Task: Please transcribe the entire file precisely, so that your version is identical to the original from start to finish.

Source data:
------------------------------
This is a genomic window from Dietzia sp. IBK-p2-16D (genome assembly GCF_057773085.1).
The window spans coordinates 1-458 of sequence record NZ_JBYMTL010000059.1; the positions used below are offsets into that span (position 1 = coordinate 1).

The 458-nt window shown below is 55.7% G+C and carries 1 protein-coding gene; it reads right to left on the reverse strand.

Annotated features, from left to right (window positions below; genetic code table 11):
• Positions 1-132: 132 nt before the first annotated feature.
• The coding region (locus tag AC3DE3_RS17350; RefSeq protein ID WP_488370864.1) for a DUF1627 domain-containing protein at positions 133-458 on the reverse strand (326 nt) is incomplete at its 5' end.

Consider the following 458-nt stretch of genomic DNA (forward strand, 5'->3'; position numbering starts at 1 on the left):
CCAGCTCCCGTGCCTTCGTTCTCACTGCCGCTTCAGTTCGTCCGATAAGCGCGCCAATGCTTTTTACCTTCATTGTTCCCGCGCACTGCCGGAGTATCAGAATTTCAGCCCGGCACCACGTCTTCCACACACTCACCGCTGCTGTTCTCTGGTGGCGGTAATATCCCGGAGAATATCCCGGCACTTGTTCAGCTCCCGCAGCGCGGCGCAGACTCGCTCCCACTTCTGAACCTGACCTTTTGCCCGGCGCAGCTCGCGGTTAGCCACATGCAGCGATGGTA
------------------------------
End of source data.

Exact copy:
This is a genomic window from Dietzia sp. IBK-p2-16D (genome assembly GCF_057773085.1).
The window spans coordinates 1-458 of sequence record NZ_JBYMTL010000059.1; the positions used below are offsets into that span (position 1 = coordinate 1).

The 458-nt window shown below is 55.7% G+C and carries 1 protein-coding gene; it reads right to left on the reverse strand.

Annotated features, from left to right (window positions below; genetic code table 11):
• Positions 1-132: 132 nt before the first annotated feature.
• The coding region (locus tag AC3DE3_RS17350; RefSeq protein ID WP_488370864.1) for a DUF1627 domain-containing protein at positions 133-458 on the reverse strand (326 nt) is incomplete at its 5' end.

Consider the following 458-nt stretch of genomic DNA (forward strand, 5'->3'; position numbering starts at 1 on the left):
CCAGCTCCCGTGCCTTCGTTCTCACTGCCGCTTCAGTTCGTCCGATAAGCGCGCCAATGCTTTTTACCTTCATTGTTCCCGCGCACTGCCGGAGTATCAGAATTTCAGCCCGGCACCACGTCTTCCACACACTCACCGCTGCTGTTCTCTGGTGGCGGTAATATCCCGGAGAATATCCCGGCACTTGTTCAGCTCCCGCAGCGCGGCGCAGACTCGCTCCCACTTCTGAACCTGACCTTTTGCCCGGCGCAGCTCGCGGTTAGCCACATGCAGCGATGGTA